Thursday, June 17, 2021

"Black and Blue" by Van Halen

Song#:  3527
Date:  05/21/1988
Debut:  66
Peak:  34
Weeks:  10
Genre:  Hard Rock

Pop Bits:  With their new lead singer, Sammy Hagar, Van Halen roared back with their seventh studio album, 1986's 5150. It would be VH's first #1 album thanks to three Pop Top 30 hits including the #3 "Why Can't This Be Love?" Over time, the LP would sell over six million copies. As soon as the album's supporting tour was finished, the band got back into the studio to record a follow up. They would adopt a sort of ad hoc approach to production with the band directing themselves along with engineer Donn Landee. In the end, they came up with the jokingly titled OU812. This first single would be issued out and it was an immediate hit at Rock becoming their fourth chart topper. It didn't take long for the song to cross over to the Pop chart, but its heavier rock-blues sound ended up being a tougher sell. The best it could do was a Top 40 showing. Despite the single not doing well at Pop, the album exploded on the chart and quickly went to #1 where it stayed for four weeks. The day after it reached that peak, the LP would be certified double-platinum.

ReduxReview:  The band had a bit of a balance issue by this time. With their previous two LPs generating a Pop Top 10 hit each, there were expectations of having something commercial to release, however, they also needed to keep their core rock fans happy too. They navigated the waters pretty well with 5150, but that just applied pressure for the second go-round of "Van Hagar" and that led to OU812 being a mixed bag. It showcased various styles that while firmly planted in rock including shades of pop, country and as in the case of this first single, blues. I understand why the band would want to kick off the LP with a big rock single, but this one certainly didn't have the same commercial appeal as "Why Can't This Be Love?" The tune's plodding, stomping blues-rock and wink-wink sex joke lyrics wasn't something that could competed on the Pop airwaves alongside the sleek rock/glam rock tracks that were gaining favor at the time. In other words, it was a little rough for pop radio and that played out on the chart with a very mild Top 40 peak. However, it seemed to keep rock fans happy and it was enough to reach #1 at Rock and send the LP to the top. Despite the silly lyrics, I actually liked the song. I thought it was a good, swaggerin' track that fit well into the new world order of the Hagar-led VH.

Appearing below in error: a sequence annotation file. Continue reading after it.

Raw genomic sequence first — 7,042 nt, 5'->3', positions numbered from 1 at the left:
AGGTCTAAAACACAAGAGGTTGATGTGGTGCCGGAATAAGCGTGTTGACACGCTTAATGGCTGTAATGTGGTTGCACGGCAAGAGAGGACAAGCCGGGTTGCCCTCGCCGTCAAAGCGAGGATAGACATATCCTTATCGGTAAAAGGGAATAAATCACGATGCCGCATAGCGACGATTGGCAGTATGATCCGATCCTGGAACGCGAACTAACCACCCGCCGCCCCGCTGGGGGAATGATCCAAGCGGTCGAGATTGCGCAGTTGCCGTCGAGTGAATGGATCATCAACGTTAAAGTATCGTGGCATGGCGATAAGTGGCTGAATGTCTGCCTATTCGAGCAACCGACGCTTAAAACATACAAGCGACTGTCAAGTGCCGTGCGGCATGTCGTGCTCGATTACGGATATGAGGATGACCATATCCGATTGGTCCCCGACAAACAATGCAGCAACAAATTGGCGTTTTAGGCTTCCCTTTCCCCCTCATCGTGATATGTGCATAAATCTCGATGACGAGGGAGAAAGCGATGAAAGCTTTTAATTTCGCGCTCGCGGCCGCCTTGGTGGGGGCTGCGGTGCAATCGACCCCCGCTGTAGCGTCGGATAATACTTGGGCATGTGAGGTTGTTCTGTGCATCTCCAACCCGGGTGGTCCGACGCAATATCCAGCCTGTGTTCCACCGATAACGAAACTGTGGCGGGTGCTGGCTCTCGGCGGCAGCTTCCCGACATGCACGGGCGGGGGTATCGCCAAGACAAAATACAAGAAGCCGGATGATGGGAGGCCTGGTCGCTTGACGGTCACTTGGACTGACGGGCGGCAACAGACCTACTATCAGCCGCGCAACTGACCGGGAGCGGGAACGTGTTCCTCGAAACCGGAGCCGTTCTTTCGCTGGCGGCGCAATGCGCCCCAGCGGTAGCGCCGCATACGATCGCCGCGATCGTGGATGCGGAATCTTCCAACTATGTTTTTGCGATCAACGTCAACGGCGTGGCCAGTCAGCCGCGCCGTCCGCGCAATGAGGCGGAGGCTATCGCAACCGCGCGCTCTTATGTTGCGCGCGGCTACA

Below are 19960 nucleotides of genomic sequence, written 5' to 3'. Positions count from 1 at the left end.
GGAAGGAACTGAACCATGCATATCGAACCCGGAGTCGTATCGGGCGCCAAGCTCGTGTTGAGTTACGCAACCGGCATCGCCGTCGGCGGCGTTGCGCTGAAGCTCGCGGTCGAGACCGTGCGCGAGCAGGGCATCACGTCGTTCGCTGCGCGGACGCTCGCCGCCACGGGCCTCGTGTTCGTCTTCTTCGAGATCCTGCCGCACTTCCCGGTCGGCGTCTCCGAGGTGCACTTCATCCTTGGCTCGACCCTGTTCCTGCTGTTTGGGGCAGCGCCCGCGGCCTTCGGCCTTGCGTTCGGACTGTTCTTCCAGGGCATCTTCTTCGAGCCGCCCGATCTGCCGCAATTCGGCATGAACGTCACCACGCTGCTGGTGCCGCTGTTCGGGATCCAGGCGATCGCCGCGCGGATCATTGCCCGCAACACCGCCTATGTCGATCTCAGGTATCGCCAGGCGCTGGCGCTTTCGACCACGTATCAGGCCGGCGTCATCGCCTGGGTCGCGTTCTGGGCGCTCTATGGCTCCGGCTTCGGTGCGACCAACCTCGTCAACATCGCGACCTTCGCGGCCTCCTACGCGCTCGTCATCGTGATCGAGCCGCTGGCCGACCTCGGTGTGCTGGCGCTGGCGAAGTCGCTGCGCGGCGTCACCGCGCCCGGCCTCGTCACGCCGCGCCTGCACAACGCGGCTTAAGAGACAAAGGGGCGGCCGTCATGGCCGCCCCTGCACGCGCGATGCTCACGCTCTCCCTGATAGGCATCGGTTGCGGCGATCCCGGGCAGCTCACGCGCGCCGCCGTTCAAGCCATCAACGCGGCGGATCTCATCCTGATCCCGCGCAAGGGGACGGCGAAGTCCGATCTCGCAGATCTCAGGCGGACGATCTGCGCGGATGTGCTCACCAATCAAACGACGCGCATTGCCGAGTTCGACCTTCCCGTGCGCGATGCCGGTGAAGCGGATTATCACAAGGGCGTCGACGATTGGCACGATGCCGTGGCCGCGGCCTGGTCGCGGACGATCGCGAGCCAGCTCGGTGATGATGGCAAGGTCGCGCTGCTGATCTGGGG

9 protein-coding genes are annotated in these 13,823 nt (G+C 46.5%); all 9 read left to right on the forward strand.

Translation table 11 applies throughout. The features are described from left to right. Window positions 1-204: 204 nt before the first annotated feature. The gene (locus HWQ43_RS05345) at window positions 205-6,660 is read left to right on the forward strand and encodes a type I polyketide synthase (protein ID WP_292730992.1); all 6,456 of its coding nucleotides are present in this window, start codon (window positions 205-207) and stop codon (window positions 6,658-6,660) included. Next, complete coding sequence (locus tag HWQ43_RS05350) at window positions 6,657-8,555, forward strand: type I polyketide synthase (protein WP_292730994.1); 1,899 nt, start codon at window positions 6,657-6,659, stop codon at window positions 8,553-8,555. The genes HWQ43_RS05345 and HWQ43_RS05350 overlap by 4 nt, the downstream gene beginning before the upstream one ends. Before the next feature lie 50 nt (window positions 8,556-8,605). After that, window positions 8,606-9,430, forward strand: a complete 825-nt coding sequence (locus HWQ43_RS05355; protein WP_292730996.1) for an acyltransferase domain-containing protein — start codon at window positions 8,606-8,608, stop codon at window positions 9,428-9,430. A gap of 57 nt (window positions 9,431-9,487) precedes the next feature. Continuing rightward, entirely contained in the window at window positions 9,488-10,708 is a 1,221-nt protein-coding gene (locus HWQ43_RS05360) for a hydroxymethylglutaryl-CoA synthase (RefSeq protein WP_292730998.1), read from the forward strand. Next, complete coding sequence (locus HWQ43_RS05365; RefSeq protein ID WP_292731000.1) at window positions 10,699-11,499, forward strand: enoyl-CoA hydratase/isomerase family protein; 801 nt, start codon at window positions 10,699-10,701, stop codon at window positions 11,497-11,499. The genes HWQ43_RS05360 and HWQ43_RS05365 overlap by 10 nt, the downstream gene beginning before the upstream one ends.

ReduxRating:  7/10

Trivia:  Apparently the working titled for the album was Bone and that was what the band was going to go with despite Alex Van Halen hating it. Then just as the album was ready to be sent off for final artwork and pressing, Sammy Hagar found a bit of inspiration via a delivery truck. Hagar was driving on the highway and happened to see that the actual serial number on a truck was OU812. He thought it was hilarious because when said aloud it comes off as "oh, you ate one too." Hagar took the jokey code back to the band and suggested it for the LP title. Since Bone wasn't necessarily a favorite, they agreed. After the album's release, rumors started that the title was sort of a jab or response to David Lee Roth's first full-length solo album Eat 'Em and Smile, but that wasn't the case (although kind of convenient). That combo of numbers and letters had been around for a long time even being seen in Cheech and Chong's Next Movie and the hit TV show Taxi, but for Hagar, he just happened to see it on the side of a truck.


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